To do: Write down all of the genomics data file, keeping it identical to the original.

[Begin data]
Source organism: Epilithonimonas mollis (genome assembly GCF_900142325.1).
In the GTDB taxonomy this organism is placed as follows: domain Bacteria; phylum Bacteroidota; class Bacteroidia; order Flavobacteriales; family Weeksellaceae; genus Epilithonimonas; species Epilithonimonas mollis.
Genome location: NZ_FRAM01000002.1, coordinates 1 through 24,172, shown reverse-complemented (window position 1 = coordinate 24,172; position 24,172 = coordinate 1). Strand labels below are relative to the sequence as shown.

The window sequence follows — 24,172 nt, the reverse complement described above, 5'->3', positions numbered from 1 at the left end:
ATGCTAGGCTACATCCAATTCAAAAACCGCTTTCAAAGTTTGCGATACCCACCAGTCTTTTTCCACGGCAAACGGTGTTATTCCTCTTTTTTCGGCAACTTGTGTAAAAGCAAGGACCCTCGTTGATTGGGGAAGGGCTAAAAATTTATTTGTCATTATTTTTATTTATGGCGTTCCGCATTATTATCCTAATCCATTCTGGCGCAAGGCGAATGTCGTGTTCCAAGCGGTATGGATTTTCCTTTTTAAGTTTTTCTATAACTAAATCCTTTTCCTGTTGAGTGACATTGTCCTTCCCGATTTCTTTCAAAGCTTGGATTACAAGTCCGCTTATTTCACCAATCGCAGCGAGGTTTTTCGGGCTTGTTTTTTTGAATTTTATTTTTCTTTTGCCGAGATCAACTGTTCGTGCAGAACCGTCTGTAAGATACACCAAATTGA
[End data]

Source organism: Epilithonimonas mollis (genome assembly GCF_900142325.1).
In the GTDB taxonomy this organism is placed as follows: domain Bacteria; phylum Bacteroidota; class Bacteroidia; order Flavobacteriales; family Weeksellaceae; genus Epilithonimonas; species Epilithonimonas mollis.
Genome location: NZ_FRAM01000002.1, coordinates 1 through 24,172, shown reverse-complemented (window position 1 = coordinate 24,172; position 24,172 = coordinate 1). Strand labels below are relative to the sequence as shown.

The window sequence follows — 24,172 nt, the reverse complement described above, 5'->3', positions numbered from 1 at the left end:
ATGCTAGGCTACATCCAATTCAAAAACCGCTTTCAAAGTTTGCGATACCCACCAGTCTTTTTCCACGGCAAACGGTGTTATTCCTCTTTTTTCGGCAACTTGTGTAAAAGCAAGGACCCTCGTTGATTGGGGAAGGGCTAAAAATTTATTTGTCATTATTTTTATTTATGGCGTTCCGCATTATTATCCTAATCCATTCTGGCGCAAGGCGAATGTCGTGTTCCAAGCGGTATGGATTTTCCTTTTTAAGTTTTTCTATAACTAAATCCTTTTCCTGTTGAGTGACATTGTCCTTCCCGATTTCTTTCAAAGCTTGGATTACAAGTCCGCTTATTTCACCAATCGCAGCGAGGTTTTTCGGGCTTGTTTTTTTGAATTTTATTTTTCTTTTGCCGAGATCAACTGTTCGTGCAGAACCGTCTGTAAGATACACCAAATTGA